Giving children a choice is so important in the early years and this is reflected through the EYFS documents. Not only does it support best practice and show you are promoting the EYFS outcomes, meeting the every child matters outcomes but also shows you are meeting children’s rights. Allowing children to have a voice is stated as basic rights by United Nations and it highlights the importance of giving children a voice.
Giving children a voice promotes self esteem and self worth. By giving children a voice through choice, opinion, feelings and emotions children can develop and learn that they are important and valued. Feeling valued plays a large role in how a child learns. In order for them to play and explore, actively learn and critically think the need to feel confident in their environment and have the knowledge that their voice and way of explorations will be noted. There are many ways practitioners can give children a voice a few of these are stated below. Could you incorporate any of these into your early years setting to show you value each individual and their voice?
- Widget Symbols/ Picture Cards – These can be used as choice cards at the beginning of the session to show what activities they would like or for various times of the day such as choosing a song they would like to sing. This is a great way of giving children a voice, even if they don’t have the language to support their own voice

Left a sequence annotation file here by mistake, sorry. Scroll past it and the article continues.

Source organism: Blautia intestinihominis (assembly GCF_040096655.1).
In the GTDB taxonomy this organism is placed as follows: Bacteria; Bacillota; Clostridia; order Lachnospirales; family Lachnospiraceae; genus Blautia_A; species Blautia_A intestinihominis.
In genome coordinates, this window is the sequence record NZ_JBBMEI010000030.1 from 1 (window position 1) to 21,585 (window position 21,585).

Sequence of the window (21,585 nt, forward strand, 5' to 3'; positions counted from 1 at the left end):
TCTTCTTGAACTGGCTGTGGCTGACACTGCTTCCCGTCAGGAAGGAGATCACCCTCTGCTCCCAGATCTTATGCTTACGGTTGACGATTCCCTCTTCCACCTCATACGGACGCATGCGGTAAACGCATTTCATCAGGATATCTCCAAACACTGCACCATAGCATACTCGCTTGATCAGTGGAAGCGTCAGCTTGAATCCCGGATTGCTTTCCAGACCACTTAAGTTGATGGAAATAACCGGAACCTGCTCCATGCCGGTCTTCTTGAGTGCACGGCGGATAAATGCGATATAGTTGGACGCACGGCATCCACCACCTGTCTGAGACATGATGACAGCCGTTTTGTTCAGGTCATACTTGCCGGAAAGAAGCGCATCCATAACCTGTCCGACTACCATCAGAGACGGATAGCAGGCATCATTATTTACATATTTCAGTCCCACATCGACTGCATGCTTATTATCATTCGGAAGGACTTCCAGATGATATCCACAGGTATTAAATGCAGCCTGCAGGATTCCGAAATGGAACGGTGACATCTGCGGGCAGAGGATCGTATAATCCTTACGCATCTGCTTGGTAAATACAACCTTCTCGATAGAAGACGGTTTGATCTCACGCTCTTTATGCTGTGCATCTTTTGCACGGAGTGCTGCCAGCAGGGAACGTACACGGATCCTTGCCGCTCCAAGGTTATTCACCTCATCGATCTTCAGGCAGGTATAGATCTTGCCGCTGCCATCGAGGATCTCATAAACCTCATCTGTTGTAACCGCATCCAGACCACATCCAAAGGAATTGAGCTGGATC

- Observations – These underpin all aspects of early years practice, however they also give children a voice by practitioners tuning into each individuals likes, dislikes and stages of development. You might like to add a section on the bottom of observation sheets for ‘the child’s voice’
- Including children’s interests on planning – Having a box for children’s interests or observations on planning shows you are taking into account the child’s voice
- Celebrate all religions/cultures – This shows children that they are valued and that they can express their thoughts/feelings about who they are and what they believe in.
- Well resourced and accessible areas – This enables children to express their interests and to have a voice through choice.
- Let children fill out pages in their own learning journals – This gives children the opportunity to express something that interests them or something they are proud of and this enables again another non verbal way of having a voice
- Be an active listener – Listen to what the children are sharing with you, act positively upon the information they share with you. Be careful about the questions you ask and really tune into the child’s voice
- Decision making – Allow the children to have a voice when it comes to making decisions. Ensure all children including the quieter ones are given a voice and are heard. This decision making may be about simple things such as which story they would like or what to have for snack that day.
- Embrace dislikes – Do not tell a child they are wrong for having a dislike however promote a positive attitude towards such things. For example it is okay to not like playing outdoors however it is good for us to get exercise to stay healthy.
- Circle time and or show and tell – Allow the children to create their own agendas for the circle time session. This will enable them to express themselves and to create their own conversations. Show and tell is a nice way to give children a voice and encourage the quieter children to join in with group conversation and to have a voice.
We hope some of these suggestions will help you in your everyday practice.